To make my lasagna even easier to make, I used noodles that don’t require being boiled and pre shredded cheese. Now, I know the cheese has stabilizers and preservatives in it and that there’s something that’s probably equally as bad about the par cooked noodles, but when time is in short supply and life is stressful, eating a homemade meal takes precedence over some other things. So onward and upward we go.

Lasagna

Ingredients

  • 1 package par cooked noodles
  • 1 quart sauce–tomato or cream sauces are equally tasty, pesto is a lovely addition
  • 1/5# sausage
  • 1 1/2-2# shredded cheese–mozzarella, parmesan, provolone blend is best
  • 1 pint ricotta
  • you can add mushrooms, olives, caramelized onions, roasted peppers, thin sliced squash, or anything else that suits your fancy

Method

  1. preheat oven to 375 degrees F
  2. Pour a thin layer of sauce in the bottom of a 8×12 cake/casserole/baking dish
  3. layer enough noodles to cover the bottom, pour enough sauce over the top to coat (reserve enough sauce for each layer
  4. spread a layer of cheese over this (reserve enough for each layer, plus the top)
  5. continue to layer all of you ingredients in this way until your dish is full
  6. pour the remaining sauce over the top, cover with foil and bake 45 minutes
  7. remove the foil and sprinkle enough cheese to just cover, return to oven and bake 15 more minutes or until the cheese is starting to brown

I recommend putting your dish on a baking sheet, just in case your sauce spills over. It’s far easier to clean up a baking sheet than a dirty oven!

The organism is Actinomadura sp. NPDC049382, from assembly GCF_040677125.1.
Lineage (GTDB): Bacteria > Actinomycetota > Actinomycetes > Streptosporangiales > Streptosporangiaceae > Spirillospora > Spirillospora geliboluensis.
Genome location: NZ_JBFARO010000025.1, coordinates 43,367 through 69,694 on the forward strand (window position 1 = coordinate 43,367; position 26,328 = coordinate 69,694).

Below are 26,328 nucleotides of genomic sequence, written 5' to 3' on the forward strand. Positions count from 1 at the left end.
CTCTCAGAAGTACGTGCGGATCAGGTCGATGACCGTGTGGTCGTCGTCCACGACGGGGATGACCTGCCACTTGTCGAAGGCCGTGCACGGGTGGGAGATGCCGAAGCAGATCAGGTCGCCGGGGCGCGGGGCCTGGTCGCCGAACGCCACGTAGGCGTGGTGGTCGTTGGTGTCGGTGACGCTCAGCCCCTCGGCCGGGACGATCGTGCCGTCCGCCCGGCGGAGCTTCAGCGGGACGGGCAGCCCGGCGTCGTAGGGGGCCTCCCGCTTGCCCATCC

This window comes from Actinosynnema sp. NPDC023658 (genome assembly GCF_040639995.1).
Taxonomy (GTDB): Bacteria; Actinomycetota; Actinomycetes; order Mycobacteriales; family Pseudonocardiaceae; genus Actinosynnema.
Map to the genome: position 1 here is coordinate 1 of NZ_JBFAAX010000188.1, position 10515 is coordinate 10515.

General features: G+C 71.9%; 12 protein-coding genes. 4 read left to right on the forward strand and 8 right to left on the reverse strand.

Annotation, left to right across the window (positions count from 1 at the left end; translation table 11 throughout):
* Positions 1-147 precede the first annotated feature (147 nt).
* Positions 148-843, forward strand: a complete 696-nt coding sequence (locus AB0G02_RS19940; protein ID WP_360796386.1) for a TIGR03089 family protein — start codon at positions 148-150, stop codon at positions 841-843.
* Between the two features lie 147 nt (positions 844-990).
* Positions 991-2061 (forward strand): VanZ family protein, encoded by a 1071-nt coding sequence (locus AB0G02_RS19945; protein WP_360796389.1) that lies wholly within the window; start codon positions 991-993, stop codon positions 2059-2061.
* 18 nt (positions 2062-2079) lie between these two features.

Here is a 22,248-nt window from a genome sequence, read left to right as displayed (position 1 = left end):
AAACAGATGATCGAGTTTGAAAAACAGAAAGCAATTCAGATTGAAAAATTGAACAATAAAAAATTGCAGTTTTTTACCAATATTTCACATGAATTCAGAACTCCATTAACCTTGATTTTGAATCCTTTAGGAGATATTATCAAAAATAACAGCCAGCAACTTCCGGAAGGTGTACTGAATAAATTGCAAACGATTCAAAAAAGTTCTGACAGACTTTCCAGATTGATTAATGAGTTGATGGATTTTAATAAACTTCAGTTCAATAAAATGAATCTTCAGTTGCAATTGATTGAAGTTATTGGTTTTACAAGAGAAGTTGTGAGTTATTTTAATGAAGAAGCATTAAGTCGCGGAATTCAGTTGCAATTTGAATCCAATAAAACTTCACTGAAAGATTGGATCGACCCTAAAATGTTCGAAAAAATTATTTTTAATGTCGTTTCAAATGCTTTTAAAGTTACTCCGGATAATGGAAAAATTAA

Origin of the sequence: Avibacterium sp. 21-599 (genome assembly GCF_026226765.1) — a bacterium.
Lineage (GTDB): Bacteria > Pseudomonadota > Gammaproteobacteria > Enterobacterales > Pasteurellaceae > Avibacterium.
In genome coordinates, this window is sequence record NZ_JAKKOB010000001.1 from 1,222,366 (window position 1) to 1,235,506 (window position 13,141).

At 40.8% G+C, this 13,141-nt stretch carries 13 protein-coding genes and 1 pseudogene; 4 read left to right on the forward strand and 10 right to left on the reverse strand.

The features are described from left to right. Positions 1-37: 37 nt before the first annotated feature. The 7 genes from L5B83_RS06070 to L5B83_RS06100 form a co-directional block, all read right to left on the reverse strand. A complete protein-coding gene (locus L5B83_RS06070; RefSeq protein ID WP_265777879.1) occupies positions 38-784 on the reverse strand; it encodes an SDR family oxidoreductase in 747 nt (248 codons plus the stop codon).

Serve with a green salad if you have the wherewithal to get that far and regardless, enjoy your lasagna!

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Banana Angel Food Cake

I am always looking for a good way to use up the egg whites that get tucked in the back of the freezer. Usually, we have about 2 cups before one of us throws up our hands and proclaims it’s time for egg white cake. I’ve never been much of an angle food cake person, but it seems the best way to use them so I’ve been experimenting and I think I may have found my winner. It’s not as delicate as your typical angel food, which is probably why I like it. It’s also a way to get out of the banana bread rut I often find myself in when using up the bananas that are also lurking in the freezer. I made this as a birthday cake and it was a big hit, it would also be a welcome addition to a summer bbq. I poured warmed caramel over the cake and topped it with chopped pecans, walnuts would be fabulous too.